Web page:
A new DAWN: Dummy meets the one-woman movement redefining independence

'new breed' finds Dawn Richard showcasing her singular vision, as well as her love of her native New Orleans...

25.01.19 Words by: Rahel Aklilu

She’s just a girl from the nine,” begins the introduction to Dawn Richard’s fifth album ‘new breed’. The reference to her childhood neighbourhood (the ninth ward of New Orleans) sets the tone for the rest of the album: it plays as a love letter to the city and the culture that moulded the woman and artist she is today.

Defiant and daring, DAWN has always evaded categorisation – her fusion of electronic, bounce, R&B, soul and reggae swerves the labels that listeners and critics often impose on an artist. As convenient as it is to box artists into a single genre, black women are often pushed into the ‘R&B/soul’ category, “and if the music is too far away, they’ll just add ’alt-’ to the beginning,” she agrees. Her own journey through the mainstream, from her time in girlband Danity Kane to one half of duo Diddy Dirty Money, has seen her approach an array of sounds that truly reflect her multidimensionality.

Her debut trilogy of albums – ‘GoldenHeart’ (2013), ‘BlackHeart’ (2015) and ‘Redemption’ (2016) – were her opportunity to “give herself to the world” as an artist with full creative control. “I don’t think that my skin colour should dictate the type of music I make,” she argues, pointing to the critical success of her albums, which have contained styles ranging from future-facing dance to slick R&B. The creative freedom she’s found since going independent has meant she has “hustled harder”, a one-woman movement with a small, entrusted circle behind her. “It is harder without a big industry machine behind you, but then at the same time, you have a select few who not only see how hard I work, but have the same vision as me,” she tells Dummy of life post-Diddy Dirty Money.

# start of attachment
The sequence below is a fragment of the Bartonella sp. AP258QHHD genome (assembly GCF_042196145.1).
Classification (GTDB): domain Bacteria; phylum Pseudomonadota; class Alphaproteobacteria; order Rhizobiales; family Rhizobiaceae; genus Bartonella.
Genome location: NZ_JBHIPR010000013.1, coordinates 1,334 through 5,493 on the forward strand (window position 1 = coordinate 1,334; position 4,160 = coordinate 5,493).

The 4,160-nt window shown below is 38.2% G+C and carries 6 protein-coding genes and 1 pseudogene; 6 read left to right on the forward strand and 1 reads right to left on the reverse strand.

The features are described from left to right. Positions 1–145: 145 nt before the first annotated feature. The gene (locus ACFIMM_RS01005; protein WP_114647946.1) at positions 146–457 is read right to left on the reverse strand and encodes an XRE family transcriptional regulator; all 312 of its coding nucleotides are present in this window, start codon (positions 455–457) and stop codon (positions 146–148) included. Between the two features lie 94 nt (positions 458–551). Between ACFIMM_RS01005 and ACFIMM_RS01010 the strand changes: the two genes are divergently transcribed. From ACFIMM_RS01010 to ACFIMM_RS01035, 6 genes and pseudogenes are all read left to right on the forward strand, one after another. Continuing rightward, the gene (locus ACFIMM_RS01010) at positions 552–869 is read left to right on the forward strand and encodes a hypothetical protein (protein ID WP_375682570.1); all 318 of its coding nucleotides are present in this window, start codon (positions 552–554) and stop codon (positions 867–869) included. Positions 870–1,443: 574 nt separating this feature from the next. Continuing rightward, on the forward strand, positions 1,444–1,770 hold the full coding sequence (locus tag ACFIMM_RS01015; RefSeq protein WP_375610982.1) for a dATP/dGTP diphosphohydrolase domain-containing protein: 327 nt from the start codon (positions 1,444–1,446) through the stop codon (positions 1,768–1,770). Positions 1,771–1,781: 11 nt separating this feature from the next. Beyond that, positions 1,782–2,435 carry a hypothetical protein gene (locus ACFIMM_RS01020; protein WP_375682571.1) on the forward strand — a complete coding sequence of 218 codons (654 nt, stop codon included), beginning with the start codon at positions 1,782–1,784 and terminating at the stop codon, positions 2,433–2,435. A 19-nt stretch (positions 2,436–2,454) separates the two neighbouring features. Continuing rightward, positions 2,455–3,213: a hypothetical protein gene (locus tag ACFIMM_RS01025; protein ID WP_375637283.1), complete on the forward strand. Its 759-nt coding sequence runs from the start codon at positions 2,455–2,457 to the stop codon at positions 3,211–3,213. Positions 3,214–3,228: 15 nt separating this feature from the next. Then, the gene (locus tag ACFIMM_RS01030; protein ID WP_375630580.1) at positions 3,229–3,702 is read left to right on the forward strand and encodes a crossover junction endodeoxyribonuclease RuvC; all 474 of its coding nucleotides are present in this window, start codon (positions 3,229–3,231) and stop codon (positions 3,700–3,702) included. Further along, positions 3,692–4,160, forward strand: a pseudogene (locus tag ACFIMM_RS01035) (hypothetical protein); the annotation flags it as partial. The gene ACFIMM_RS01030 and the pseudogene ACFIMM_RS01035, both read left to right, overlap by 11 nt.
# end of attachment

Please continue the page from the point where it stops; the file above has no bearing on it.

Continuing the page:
“I can still sense people’s surprise when I walk into a meeting. It needs to be normal to see women and people of colour in these spaces.”

DAWN’s creative flair spills over into the tech universe, something she mentions with passion when discussing her partnership with Adult Swim, where she is a content creator. Looking at Silicon Valley stereotypes, the last place you’d expect to find a former reality show contestant and one half of a hip-hop duo is in the tech industry. The same diversity and eclecticism that DAWN pushes for in music is reflected in her passion for tech: “I can still sense people’s surprise when I walk into a meeting. It needs to be normal to see women and people of colour in these spaces,” she explains, highlighting the glaring gender and racial inequality in what is considered a progressive field.

DAWN (credit: Monty Marsh)
DAWN (credit: Monty Marsh)

A self-confessed ‘comic book geek’ since her early teens, DAWN’s personal interest in anime (her favourites include One-Punch Man and Bleach) has seen her create her own comics while she was in Danity Kane, and create her own character – a fifteen-year-old black girl from New Orleans. The success of works like Black Panther has instilled hope in the commercial viability of diverse creativity, to which Dawn responds, “We’re coming and we’re coming strong.”